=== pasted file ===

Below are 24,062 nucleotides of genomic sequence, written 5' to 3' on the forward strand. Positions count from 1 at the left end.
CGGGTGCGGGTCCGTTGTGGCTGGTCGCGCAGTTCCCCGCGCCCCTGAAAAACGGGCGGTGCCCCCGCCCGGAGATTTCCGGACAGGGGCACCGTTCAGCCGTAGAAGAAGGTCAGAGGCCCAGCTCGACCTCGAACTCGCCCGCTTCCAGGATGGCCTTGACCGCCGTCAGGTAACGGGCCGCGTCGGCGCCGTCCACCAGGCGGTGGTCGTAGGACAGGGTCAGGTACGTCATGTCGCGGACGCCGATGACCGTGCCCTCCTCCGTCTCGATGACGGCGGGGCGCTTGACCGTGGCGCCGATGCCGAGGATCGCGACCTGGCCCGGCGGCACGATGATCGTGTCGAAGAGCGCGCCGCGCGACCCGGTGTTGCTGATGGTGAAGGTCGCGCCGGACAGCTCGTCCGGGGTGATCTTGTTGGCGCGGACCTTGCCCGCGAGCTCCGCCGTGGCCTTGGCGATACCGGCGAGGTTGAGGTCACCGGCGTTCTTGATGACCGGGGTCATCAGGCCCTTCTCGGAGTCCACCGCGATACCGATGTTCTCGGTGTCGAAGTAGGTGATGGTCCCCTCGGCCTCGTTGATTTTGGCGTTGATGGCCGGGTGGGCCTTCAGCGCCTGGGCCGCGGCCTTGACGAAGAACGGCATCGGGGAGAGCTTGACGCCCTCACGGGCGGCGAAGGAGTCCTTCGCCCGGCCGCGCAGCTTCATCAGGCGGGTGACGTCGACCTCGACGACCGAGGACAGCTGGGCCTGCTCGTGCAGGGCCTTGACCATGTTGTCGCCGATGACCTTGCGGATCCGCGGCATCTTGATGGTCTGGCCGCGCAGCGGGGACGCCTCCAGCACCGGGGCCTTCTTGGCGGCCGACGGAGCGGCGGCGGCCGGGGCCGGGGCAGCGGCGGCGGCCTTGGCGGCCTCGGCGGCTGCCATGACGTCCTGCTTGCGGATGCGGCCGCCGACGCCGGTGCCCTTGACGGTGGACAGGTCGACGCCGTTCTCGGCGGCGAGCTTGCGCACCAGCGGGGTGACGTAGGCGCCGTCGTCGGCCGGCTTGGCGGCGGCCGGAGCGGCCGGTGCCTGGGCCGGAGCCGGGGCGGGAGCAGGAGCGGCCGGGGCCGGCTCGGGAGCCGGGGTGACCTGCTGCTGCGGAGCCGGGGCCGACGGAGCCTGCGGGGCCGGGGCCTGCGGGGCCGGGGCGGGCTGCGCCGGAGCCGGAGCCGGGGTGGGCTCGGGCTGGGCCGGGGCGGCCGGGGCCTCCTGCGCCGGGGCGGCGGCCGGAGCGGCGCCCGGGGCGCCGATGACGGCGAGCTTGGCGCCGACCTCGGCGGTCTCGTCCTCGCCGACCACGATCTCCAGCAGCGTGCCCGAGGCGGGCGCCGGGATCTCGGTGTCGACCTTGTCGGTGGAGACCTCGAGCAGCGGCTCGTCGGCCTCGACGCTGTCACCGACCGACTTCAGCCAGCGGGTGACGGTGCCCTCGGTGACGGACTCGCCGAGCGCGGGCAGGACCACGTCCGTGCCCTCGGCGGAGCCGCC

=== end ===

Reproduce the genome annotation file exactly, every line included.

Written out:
Below are 24,062 nucleotides of genomic sequence, written 5' to 3' on the forward strand. Positions count from 1 at the left end.
CGGGTGCGGGTCCGTTGTGGCTGGTCGCGCAGTTCCCCGCGCCCCTGAAAAACGGGCGGTGCCCCCGCCCGGAGATTTCCGGACAGGGGCACCGTTCAGCCGTAGAAGAAGGTCAGAGGCCCAGCTCGACCTCGAACTCGCCCGCTTCCAGGATGGCCTTGACCGCCGTCAGGTAACGGGCCGCGTCGGCGCCGTCCACCAGGCGGTGGTCGTAGGACAGGGTCAGGTACGTCATGTCGCGGACGCCGATGACCGTGCCCTCCTCCGTCTCGATGACGGCGGGGCGCTTGACCGTGGCGCCGATGCCGAGGATCGCGACCTGGCCCGGCGGCACGATGATCGTGTCGAAGAGCGCGCCGCGCGACCCGGTGTTGCTGATGGTGAAGGTCGCGCCGGACAGCTCGTCCGGGGTGATCTTGTTGGCGCGGACCTTGCCCGCGAGCTCCGCCGTGGCCTTGGCGATACCGGCGAGGTTGAGGTCACCGGCGTTCTTGATGACCGGGGTCATCAGGCCCTTCTCGGAGTCCACCGCGATACCGATGTTCTCGGTGTCGAAGTAGGTGATGGTCCCCTCGGCCTCGTTGATTTTGGCGTTGATGGCCGGGTGGGCCTTCAGCGCCTGGGCCGCGGCCTTGACGAAGAACGGCATCGGGGAGAGCTTGACGCCCTCACGGGCGGCGAAGGAGTCCTTCGCCCGGCCGCGCAGCTTCATCAGGCGGGTGACGTCGACCTCGACGACCGAGGACAGCTGGGCCTGCTCGTGCAGGGCCTTGACCATGTTGTCGCCGATGACCTTGCGGATCCGCGGCATCTTGATGGTCTGGCCGCGCAGCGGGGACGCCTCCAGCACCGGGGCCTTCTTGGCGGCCGACGGAGCGGCGGCGGCCGGGGCCGGGGCAGCGGCGGCGGCCTTGGCGGCCTCGGCGGCTGCCATGACGTCCTGCTTGCGGATGCGGCCGCCGACGCCGGTGCCCTTGACGGTGGACAGGTCGACGCCGTTCTCGGCGGCGAGCTTGCGCACCAGCGGGGTGACGTAGGCGCCGTCGTCGGCCGGCTTGGCGGCGGCCGGAGCGGCCGGTGCCTGGGCCGGAGCCGGGGCGGGAGCAGGAGCGGCCGGGGCCGGCTCGGGAGCCGGGGTGACCTGCTGCTGCGGAGCCGGGGCCGACGGAGCCTGCGGGGCCGGGGCCTGCGGGGCCGGGGCGGGCTGCGCCGGAGCCGGAGCCGGGGTGGGCTCGGGCTGGGCCGGGGCGGCCGGGGCCTCCTGCGCCGGGGCGGCGGCCGGAGCGGCGCCCGGGGCGCCGATGACGGCGAGCTTGGCGCCGACCTCGGCGGTCTCGTCCTCGCCGACCACGATCTCCAGCAGCGTGCCCGAGGCGGGCGCCGGGATCTCGGTGTCGACCTTGTCGGTGGAGACCTCGAGCAGCGGCTCGTCGGCCTCGACGCTGTCACCGACCGACTTCAGCCAGCGGGTGACGGTGCCCTCGGTGACGGACTCGCCGAGCGCGGGCAGGACCACGTCCGTGCCCTCGGCGGAGCCGCC